2007
  2006
  2005
 
 
  (dollars in millions)

 
Net income (loss)   $ 3.4   $ (0.8 ) $ 19.4  
Non-cash items included in net income                    
  Depreciation and amortization     39.2     38.2     39.5  
  Restructuring related accelerated depreciation     3.1     5.2      
  Restructuring related impairment charge     10.7          
  Amortization of deferred revenue     (6.0 )   (5.9 )   (7.4 )
  Deferred income tax provision (benefit)     (13.6 )   (10.6 )   1.9  
  Minority interest in earnings of subsidiaries     8.0     4.1     5.8  
  Pension and other postretirement benefits     (3.8 )   (0.7 )   (6.9 )
  Stock-based employee compensation     4.7     1.1     0.3  
Other items     0.2     0.8     0.1  
Net changes in operating working capital     25.4     20.4     (14.6 )
   
 
 
 
    Cash Provided by Operations   $ 71.3   $ 51.8   $ 38.1  
   
 
 
 

Net cash provided by operations was $71.3 million, $51.8 million and $38.1 million for the years ended December 31, 2007, 2006 and 2005, respectively. Our net cash provided by operations increased by $19.5 million in 2007 versus 2006, primarily due to increased earnings, higher non-cash restructuring expenses, and a decrease in operating working capital. These increases in cash provided by operations were partially offset by increased deferred income tax benefits, mainly due to restructuring expenses in France and the United States that are not all tax deductible in the current period. Our cash provided by operations increased by $13.7 million in 2006 versus 2005, primarily due to a $35.0 million decrease in operating working capital, partially offset by a $20.2 million decrease in net income.

Prior to 2002, our cash provided by operations included advance payments from customers for future product purchases. We recorded these advance payments as deferred revenue, which is now being amortized into net sales as earned and credited to customers based upon a mutually agreed-upon amount per unit of product sales. We had $24.1 million of deferred revenue on our December 31, 2007 consolidated balance sheet. At the current volume levels, we expect to fully amortize this amount by recognizing amortization of approximately $6 million per year through 2011.

42


Operating Working Capital

 
  For the Years Ended December 31,
 
 
  2007
  2006
  2005
 
 
  (dollars in millions)

 
Changes in operating working capital, excluding the effects of acquisition                    
  Accounts receivable   $ (2.7 ) $ 20.3   $ (11.8 )
  Inventories     (3.8 )   11.9     (5.5 )
  Prepaid expenses     3.3     (0.6 )   (4.0 )
  Accounts payable     9.4     (11.5 )   (2.1 )
  Accrued expenses     9.7     0.9     3.4  
  Accrued income taxes     9.5     (0.6 )   5.4  
   
 
 
 
    Net changes in operating working capital, excluding the effects of acquisition   $ 25.4   $ 20.4   $ (14.6 )
   
 
 
 

During 2007, changes in operating working capital contributed favorably to cash flow by $25.4 million, primarily due to increased accounts payable, accrued incentive compensation costs and accrued income taxes from improved LTRI earnings, partially offset by increased inventories and accounts receivable.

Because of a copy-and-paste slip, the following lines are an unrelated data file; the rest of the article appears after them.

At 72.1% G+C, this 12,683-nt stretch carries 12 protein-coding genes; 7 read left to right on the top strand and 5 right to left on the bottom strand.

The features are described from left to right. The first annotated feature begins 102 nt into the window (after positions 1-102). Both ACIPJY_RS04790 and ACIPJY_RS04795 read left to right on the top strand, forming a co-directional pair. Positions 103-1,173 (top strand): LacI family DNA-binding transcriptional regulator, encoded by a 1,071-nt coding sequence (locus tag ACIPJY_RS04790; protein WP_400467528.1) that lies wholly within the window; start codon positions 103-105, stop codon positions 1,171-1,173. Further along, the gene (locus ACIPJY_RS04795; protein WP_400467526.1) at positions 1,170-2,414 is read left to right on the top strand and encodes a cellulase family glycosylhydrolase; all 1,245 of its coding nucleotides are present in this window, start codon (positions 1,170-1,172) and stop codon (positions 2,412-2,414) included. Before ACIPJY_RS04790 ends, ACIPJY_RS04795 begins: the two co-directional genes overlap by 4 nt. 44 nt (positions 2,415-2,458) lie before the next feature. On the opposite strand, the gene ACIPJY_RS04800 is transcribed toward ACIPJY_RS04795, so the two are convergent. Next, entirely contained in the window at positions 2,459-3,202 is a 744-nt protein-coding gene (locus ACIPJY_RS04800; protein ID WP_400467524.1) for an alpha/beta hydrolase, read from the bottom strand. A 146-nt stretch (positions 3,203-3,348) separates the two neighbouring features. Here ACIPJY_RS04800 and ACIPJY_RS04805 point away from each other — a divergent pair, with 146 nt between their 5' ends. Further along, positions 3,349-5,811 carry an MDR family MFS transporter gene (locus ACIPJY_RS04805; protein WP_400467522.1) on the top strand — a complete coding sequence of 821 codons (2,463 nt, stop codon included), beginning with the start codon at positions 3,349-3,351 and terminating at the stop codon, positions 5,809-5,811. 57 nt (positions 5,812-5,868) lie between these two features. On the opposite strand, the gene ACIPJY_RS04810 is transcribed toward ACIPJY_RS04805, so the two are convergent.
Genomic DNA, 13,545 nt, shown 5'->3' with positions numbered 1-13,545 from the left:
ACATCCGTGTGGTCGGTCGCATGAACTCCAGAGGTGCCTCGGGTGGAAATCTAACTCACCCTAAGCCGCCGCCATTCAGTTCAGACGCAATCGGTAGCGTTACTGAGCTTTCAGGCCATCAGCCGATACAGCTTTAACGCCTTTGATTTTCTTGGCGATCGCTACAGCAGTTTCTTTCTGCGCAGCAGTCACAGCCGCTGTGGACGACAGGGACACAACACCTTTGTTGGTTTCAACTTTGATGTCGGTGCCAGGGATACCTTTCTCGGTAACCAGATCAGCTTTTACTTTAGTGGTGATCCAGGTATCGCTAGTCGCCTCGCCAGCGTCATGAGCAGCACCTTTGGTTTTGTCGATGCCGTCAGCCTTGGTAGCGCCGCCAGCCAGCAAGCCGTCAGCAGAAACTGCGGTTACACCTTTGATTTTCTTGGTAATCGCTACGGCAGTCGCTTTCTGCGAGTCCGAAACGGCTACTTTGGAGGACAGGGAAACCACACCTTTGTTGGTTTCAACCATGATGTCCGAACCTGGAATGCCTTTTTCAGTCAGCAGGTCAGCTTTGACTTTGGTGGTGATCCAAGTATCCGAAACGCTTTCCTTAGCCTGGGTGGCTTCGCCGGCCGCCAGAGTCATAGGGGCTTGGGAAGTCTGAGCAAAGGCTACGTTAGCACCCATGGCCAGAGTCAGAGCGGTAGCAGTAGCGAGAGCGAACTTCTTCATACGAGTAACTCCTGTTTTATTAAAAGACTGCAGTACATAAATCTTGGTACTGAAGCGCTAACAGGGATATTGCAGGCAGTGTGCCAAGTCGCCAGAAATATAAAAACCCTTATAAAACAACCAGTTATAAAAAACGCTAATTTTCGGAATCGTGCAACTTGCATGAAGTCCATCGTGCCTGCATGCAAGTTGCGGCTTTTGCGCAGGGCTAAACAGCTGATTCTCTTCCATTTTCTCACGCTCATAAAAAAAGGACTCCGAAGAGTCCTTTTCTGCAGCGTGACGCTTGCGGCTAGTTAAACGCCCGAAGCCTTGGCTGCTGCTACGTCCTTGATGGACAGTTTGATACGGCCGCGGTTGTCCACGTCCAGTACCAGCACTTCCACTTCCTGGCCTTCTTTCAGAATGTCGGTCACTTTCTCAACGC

In 2006, changes in operating working capital contributed favorably to cash flow by $20.4 million, primarily due to lower accounts receivable and inventories, partially offset by lower accounts payable. The decrease in operating working capital was due to a concerted effort by us to improve performance in this area. The decrease in accounts payable was primarily due to reduced purchasing activity, especially in France where mill production levels have decreased. During 2006 and 2005, we occasionally sold receivables without recourse to improve liquidity and shorten the collection cycle when it was economical to do so.

During 2005, changes in operating working capital contributed unfavorably to cash flow by $14.6 million, primarily due to higher accounts receivable and inventories, partially offset by higher accrued income taxes. The higher accounts receivable were due to increased sales, in part related to the Philippines acquisition and a change in customer mix in France and Brazil. Inventories were higher at year-end 2005 due to increased finished goods in France.

Cash Flows from Investing Activities

 
  For the Years Ended December 31,
 
 
  2007
  2006
  2005
 
 
  (dollars in millions)

 
Capital spending   $ (47.7 ) $ (9.6 ) $ (18.8 )
Capitalized software costs     (8.9 )   (3.8 )   (1.0 )
Acquisitions, net of cash acquired             (11.9 )
Investment in equity affiliates     (12.8 )   (2.9 )    
Other     (3.5 )   4.0     (5.0 )
   
 
 
 
  Cash Used for Investing   $ (72.9 ) $ (12.3 ) $ (36.7 )
   
 
 
 

Cash used for investing activities was $72.9 million, $12.3 million and $36.7 million in 2007, 2006 and 2005, respectively. The $60.6 million increase in 2007 versus 2006 was primarily due to increases in capital spending, China joint venture funding and capitalized software costs. Equity investments for our tobacco-related papers joint venture in China totaled $12.8 million during 2007. Changes in the category "Other,"

43



or other cash investment items, primarily consisted of changes in noncurrent assets and liabilities that we have not separately reported elsewhere.

Cash used for investing activities was lower in 2006 primarily due to a lower level of capital spending in 2006. Cash used for investing activities in 2006 included $3.8 million of capitalized software costs and $2.9 million of equity injections into our joint venture in China.